- Reward: To get at the heart of reward, we have to start in the brain. More specifically we have to start in a portion of the brain called nucleus accumbens, which has some unusual properties. When they allow lab animals to trigger this portion of the brain by pushing a button, those animals will continue to do so obsessively. In fact, the machines have to be forcibly removed. At first it was assumed that this portion of the brain activated a pleasure center. That was not correct. It actually activated the “stress of desire”. The thing is, there is a way to stimulate this itch that we crave to scratch. Within the premise of “the unknown is fascinating”, variability causes us to increase focus and not let go. If a reward is given on a variable basis, then it spikes activity in the nucleus accumbens. One import variable reward system are “rewards of the tribe”, which are things that feel good that come from other people like empathetic joy, partnership, and competition. Social media is a erasure trove for rewards of the tribe. Rewards of the hunt, like gambling, also provide the variability that we desire. The information rewards we receive from search engines like Google are good examples of a reward of the hunt. The social media activity feed works in the same way (that’s not interesting, that’s not interesting, wait, that’s interesting!). Then there are rewards of the self. A search for self-achievment has an important element of variability, which is why people are happiest when they are trying to reach a goal (as opposed to having already achieved that goal). Mastery, competency, and control are rewards of the self. Ultimately, variable rewards are about scratching the user’s itch but leaving them with the mystery of what will happen next. One of the ultimate examples is the email inbox. The quest to clear your inbox can be seen as a game because the little icon signifying that you have mail told you to do something. Making that little icon go away is an important variable reward that keeps us coming back for more.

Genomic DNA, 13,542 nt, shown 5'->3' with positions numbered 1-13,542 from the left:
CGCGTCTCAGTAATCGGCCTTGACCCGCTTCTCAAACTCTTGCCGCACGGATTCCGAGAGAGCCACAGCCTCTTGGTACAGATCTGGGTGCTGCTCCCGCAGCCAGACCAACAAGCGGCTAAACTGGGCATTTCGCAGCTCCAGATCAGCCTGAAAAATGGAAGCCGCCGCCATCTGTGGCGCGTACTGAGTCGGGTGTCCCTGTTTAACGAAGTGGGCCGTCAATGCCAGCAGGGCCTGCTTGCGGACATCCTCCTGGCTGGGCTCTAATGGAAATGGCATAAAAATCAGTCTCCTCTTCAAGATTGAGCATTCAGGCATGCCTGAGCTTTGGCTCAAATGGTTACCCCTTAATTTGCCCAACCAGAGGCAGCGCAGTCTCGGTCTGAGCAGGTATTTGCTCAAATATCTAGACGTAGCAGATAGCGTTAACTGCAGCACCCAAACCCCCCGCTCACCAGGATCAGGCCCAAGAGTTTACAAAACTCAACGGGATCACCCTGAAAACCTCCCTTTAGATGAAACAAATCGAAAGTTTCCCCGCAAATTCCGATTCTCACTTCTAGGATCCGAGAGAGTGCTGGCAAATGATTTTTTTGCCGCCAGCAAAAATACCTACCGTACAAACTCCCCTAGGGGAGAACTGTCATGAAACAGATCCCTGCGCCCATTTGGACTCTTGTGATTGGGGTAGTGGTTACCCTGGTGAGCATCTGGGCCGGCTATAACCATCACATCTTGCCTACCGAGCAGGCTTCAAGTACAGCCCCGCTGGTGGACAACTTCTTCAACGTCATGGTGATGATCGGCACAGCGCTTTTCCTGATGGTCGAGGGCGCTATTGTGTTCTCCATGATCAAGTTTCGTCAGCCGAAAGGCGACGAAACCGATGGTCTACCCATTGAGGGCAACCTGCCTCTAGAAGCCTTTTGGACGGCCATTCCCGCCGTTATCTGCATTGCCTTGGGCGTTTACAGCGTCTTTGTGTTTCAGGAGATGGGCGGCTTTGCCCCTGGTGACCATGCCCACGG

- Investment: This is a variable of the hook that most companies neglect, and, therefore, presents the greatest opportunity for growth. They receive a variable reward. What’s next? “Investments”are defined as the load for the next trigger. Unlike physical products that deteriorate over time, habit forming technologies appreciate and get more valuable the more they are used because of the investments in stored value. The more content that is collected in iTunes, the more value it has and the better it becomes. The more accounts I connect in Mint, the more valuable it becomes to me. The more followers I have the more interesting Twitter becomes. Users need to be able to store their value in your technology solution. This value is stored as a reputation that a user can “take to the bank”. How likely are you to leave a platform after you have stored value in terms of reputation?
This is how customer attitudes change and habits are formed. If you are building a technology that requires habits, then you need to ask these five questions to know if you have been successful:
- What internal trigger is the solution addressing?
- What external trigger gets the user to your solution?
- What is the simplest behavior in anticipation of reward?
- Is the reward fulfilling yet leaves the user wanting more?
- What “bit of work” is done to increase the likelihood of returning?
Eyal ended his talk with a discussion on the morality of manipulation. Designing habit-forming products is a form of manipulation. As a result, engineers of these solutions need to be careful. We need to be responsible for the impact we have on changing user behavior by using this power for the force of good by fixing one of the world’s problems.